Some Highlights From Our Chapter Archives
In 1892 society granted women very little power outside their own homes. Our Liberty Bell Chapter represented a golden opportunity for ladies to make decisions that didn't require the authorization of men. The band of intrepid Lehigh Valley females threw themselves into action and never looked back.
Opportunities to attend the State and National get-togethers were met with great enthusiasm. Our Ella C. Dech Stopp shared her 1915 impressions of the Continental Congress. She reports they arrived in Washington after a delay caused by a lost hatbox. She wrote: "Back to the New Ebbitt [Hotel] we went and then secured possession of what was to be our home for the next eight days, the McKinley Suite, large, pleasant, and comfortably furnished, with all conveniences. Miss Mary I. Stille of West Chester, State Historian, joined our party." Another delegate, Irene Anewalt, wrote in 1922, "At about 8 o'clock on Saturday morning, Mrs. Yeager packed our regent, Miss Grim and I with her into her automobile for the trip to Washington. We may say "packed" because as you know, when Daughters travel to Congress they take all the feathers they possess. Missionaries may travel light, sometimes, but Daughters, Never!"
Our chapter also became involved in local and national events. In 1915 the Liberty Bell was to be taken to San Francisco. This was, you understand, the 7th pilgrimage of the famous bell. But Pennsylvanians didn't like someone taking their bell all the way to the West Coast. Voices were raised all over the State, none louder than our Liberty Bell Chapter women. The bell was, after all, cracked and wouldn't withstand the stress of the journey. Our Elizabeth Rinker wrote an impassioned plea citing concerns that the crack would slowly widen during the perilous journey, and that, "The Bell cannot be repaired because the molecules of the steel of which it is made have become so porous and rotten, that they would not mix with the material of which our modern steel is composed." She also worried about a train wreck. What if there was a train wreck and the bell was smashed into many pieces. What if people took the pieces of the bell away, never to be seen again. What if the pieces of the bell were carted off and the people of California decided to make a new bell, which wouldn't of course be the real bell any longer. Or what if none of this happened and the people of California simply decided not to return the bell. The objections did not alter the plans, and the bell was transported to San Francisco.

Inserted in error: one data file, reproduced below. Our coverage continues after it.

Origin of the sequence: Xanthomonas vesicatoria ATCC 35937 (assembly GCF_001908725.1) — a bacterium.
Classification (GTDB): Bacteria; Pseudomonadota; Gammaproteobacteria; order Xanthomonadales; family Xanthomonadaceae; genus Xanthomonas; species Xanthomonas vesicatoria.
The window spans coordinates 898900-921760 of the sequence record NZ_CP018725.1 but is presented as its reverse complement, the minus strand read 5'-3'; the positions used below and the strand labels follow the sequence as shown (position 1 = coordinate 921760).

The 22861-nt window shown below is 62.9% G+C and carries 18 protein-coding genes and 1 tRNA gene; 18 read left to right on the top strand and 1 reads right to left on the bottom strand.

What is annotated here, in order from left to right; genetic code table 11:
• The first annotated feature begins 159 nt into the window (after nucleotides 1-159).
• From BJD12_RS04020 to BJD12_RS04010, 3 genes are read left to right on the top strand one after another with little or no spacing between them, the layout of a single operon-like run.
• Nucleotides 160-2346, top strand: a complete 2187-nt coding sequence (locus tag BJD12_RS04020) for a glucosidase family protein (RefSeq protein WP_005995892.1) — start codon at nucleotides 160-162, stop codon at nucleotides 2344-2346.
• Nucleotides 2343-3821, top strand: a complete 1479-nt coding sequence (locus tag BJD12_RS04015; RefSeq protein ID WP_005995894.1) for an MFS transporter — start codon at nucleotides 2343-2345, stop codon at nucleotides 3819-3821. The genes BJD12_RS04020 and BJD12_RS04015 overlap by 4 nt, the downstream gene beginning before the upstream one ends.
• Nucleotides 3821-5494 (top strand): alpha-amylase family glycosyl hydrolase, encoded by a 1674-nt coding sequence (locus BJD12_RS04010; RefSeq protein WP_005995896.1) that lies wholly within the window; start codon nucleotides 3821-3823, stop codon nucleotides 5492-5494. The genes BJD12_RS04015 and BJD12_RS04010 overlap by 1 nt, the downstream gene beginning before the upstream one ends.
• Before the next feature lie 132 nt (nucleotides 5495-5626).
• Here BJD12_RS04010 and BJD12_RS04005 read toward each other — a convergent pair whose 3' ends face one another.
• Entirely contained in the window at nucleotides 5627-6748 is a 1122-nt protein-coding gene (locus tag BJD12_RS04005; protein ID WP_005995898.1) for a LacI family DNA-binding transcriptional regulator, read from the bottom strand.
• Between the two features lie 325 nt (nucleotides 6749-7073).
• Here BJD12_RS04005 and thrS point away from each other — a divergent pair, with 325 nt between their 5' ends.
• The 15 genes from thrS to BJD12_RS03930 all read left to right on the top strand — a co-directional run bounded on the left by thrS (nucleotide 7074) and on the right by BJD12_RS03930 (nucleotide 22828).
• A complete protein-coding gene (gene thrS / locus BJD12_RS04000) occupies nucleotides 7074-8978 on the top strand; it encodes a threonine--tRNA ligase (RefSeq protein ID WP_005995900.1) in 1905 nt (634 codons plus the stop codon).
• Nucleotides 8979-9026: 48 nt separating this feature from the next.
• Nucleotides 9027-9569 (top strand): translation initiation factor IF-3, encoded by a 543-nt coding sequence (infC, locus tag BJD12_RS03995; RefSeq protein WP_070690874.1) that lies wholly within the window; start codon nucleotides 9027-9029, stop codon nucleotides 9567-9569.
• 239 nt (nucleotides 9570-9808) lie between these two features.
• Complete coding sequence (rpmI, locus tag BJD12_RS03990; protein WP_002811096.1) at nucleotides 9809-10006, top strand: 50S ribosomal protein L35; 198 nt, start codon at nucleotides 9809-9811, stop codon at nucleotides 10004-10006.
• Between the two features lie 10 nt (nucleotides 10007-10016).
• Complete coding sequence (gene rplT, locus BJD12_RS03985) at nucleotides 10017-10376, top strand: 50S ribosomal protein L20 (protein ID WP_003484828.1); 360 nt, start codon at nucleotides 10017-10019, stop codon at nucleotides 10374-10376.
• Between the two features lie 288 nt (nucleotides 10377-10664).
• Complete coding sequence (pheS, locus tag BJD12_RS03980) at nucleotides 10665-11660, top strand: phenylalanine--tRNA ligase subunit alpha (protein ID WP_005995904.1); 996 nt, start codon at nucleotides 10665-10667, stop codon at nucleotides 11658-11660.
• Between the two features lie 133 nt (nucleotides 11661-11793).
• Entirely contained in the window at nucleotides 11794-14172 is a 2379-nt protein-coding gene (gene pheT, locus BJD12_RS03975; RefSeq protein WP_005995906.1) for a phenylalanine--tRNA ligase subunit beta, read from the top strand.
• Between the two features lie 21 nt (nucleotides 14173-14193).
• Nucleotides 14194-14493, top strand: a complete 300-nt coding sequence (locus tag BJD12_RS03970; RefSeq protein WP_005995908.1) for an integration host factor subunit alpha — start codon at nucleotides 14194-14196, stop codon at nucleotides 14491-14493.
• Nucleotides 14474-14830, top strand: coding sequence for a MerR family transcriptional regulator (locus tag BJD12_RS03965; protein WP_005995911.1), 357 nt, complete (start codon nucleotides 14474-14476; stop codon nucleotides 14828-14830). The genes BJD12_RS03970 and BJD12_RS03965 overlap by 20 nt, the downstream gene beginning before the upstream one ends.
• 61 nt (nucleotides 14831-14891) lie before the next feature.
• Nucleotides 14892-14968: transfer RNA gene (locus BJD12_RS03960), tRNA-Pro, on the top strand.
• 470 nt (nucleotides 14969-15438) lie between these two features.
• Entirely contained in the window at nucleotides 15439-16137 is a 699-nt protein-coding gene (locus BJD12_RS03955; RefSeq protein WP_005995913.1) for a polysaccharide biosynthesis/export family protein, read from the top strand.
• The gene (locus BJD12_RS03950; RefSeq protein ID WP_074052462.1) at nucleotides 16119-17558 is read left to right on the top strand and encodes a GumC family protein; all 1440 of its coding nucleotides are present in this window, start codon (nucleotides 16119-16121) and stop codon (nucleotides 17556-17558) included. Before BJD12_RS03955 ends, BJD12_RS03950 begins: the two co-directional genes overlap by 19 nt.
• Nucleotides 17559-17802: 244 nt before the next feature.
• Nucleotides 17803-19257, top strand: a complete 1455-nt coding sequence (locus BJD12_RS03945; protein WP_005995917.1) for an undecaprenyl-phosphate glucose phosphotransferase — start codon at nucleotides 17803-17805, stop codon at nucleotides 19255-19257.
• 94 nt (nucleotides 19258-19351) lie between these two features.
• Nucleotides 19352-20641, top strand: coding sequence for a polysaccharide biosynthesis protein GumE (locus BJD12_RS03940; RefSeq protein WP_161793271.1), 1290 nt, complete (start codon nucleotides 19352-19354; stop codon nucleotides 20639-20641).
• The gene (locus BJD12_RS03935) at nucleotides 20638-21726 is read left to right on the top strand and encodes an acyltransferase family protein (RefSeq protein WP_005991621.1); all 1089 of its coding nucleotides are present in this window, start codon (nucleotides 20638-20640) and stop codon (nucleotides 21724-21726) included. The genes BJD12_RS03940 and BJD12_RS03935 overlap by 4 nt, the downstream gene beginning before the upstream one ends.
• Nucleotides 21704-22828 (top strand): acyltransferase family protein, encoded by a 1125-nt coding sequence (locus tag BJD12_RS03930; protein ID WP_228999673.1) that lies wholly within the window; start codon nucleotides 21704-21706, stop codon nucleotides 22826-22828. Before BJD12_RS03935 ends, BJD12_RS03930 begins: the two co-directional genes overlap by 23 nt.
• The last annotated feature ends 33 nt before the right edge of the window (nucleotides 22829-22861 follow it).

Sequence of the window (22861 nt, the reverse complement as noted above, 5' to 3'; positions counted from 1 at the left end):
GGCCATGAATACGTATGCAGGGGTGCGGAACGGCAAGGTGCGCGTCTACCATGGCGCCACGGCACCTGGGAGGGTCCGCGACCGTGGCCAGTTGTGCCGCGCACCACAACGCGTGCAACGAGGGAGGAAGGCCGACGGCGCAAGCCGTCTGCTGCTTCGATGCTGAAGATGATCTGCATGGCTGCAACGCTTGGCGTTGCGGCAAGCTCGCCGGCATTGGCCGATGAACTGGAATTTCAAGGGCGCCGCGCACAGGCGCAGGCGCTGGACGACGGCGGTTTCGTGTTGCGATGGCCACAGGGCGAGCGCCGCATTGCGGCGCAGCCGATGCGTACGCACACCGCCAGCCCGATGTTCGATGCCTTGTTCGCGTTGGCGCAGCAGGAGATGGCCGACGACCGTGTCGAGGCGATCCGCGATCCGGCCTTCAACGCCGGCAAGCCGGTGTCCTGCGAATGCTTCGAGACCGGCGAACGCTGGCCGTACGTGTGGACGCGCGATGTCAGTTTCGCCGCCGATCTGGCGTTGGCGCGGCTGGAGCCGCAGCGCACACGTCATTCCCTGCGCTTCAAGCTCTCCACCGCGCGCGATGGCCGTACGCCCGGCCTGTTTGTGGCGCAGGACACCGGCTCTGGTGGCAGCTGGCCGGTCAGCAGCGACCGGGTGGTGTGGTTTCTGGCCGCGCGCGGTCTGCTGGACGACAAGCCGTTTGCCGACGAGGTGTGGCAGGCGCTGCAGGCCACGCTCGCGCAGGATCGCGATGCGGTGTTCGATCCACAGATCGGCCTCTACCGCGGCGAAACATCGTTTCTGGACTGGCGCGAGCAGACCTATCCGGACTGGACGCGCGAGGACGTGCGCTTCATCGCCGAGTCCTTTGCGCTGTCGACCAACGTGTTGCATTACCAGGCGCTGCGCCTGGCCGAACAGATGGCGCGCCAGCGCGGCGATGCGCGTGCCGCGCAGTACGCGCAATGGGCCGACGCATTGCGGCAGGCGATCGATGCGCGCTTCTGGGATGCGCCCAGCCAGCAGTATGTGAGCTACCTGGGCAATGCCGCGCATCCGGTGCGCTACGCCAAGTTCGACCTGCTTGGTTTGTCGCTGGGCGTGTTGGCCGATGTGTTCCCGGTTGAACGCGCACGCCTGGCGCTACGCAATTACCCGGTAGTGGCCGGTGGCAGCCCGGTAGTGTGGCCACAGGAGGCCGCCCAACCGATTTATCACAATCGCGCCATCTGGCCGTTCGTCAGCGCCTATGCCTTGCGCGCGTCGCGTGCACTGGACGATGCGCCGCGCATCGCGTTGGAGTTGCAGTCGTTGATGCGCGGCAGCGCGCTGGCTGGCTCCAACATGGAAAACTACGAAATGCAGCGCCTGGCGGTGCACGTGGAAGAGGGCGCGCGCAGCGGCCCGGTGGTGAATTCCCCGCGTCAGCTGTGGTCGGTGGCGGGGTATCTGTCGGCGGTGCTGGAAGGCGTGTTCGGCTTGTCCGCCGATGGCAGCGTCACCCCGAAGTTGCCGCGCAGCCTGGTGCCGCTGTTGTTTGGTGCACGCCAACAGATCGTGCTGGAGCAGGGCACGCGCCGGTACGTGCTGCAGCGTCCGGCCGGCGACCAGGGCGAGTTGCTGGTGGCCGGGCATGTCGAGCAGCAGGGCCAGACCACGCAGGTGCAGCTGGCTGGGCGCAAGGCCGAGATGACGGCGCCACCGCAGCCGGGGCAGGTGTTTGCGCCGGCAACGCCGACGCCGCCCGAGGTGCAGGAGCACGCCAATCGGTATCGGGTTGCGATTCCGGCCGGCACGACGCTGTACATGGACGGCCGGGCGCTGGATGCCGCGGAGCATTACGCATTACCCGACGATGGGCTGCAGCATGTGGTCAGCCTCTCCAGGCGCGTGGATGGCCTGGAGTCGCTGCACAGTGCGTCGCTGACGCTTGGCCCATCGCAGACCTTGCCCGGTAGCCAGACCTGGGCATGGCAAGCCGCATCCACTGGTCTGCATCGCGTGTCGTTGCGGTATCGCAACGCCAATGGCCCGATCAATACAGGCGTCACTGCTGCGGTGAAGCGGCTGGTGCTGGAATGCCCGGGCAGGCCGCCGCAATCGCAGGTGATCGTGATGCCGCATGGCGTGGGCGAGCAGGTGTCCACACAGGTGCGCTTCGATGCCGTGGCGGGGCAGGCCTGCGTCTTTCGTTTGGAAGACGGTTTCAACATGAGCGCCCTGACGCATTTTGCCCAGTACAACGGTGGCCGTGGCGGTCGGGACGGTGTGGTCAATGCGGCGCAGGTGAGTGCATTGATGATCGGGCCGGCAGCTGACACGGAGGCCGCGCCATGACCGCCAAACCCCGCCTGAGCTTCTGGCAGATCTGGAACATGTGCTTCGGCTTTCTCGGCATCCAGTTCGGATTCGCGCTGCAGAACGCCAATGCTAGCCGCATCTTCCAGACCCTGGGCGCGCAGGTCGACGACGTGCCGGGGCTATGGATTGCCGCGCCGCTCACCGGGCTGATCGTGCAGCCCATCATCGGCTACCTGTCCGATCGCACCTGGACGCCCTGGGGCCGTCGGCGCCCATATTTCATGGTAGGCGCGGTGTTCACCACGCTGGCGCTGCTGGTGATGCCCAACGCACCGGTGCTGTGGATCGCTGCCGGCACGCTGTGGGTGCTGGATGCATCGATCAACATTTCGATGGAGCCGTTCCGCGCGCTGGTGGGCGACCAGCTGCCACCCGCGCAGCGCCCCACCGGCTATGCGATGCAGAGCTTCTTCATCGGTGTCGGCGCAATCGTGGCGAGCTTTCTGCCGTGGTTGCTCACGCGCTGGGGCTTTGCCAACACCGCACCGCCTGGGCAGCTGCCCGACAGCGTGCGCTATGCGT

Today our chapter continues a long tradition of honoring local young people. This custom began modestly in 1910 with DAR Medals to Miss Margaret Swayze of the Allentown College for Women [now Cedar Crest College] who weighed in with an essay entitled, "The Pennsylvania German during the Revolutionary War" and, Miss Hilda Kline of Allentown High School, who chose as her subject, "The Women of Pennsylvania during the Revolutionary War". By 1914, the exercise had evolved to include male students from Allentown's Preparatory School with Walter Smith snaring the prize for, "The Personal Character of William Penn".
Through the years the essays have reflected the concerns of the day. Nineteen sixteen found the young ladies sharing their views on, "The American Woman Preparing for Universal Peace". Louise Gerber began with the sweeping statement, "The great law of the ages, the unwritten law that has instilled into our beings the true value of life and nature, has also convinced us that feminism is the greatest factor in solving the equations of humanity. And that was long before the women's movement. By the following year, the doves had turned into hawks and heralded, "Woman's Service to Her Country in Time of War".
Patriotic ceremonies are also important to us. Each year the Liberty Bell Chapter sponsors a Veteran's Day ceremony honoring Revolutionary War Veterans and veterans of all other American wars and conflicts. In 2001 the November memorial service was held at Mickleys' Cemetery near the grave of John Jacob Mickley, Sr., and his four children. One son, John Jacob Mickley, Jr., helped bring the Liberty Bell from Philadelphia to Allentown during the American Revolution to keep it out of the hands of the British.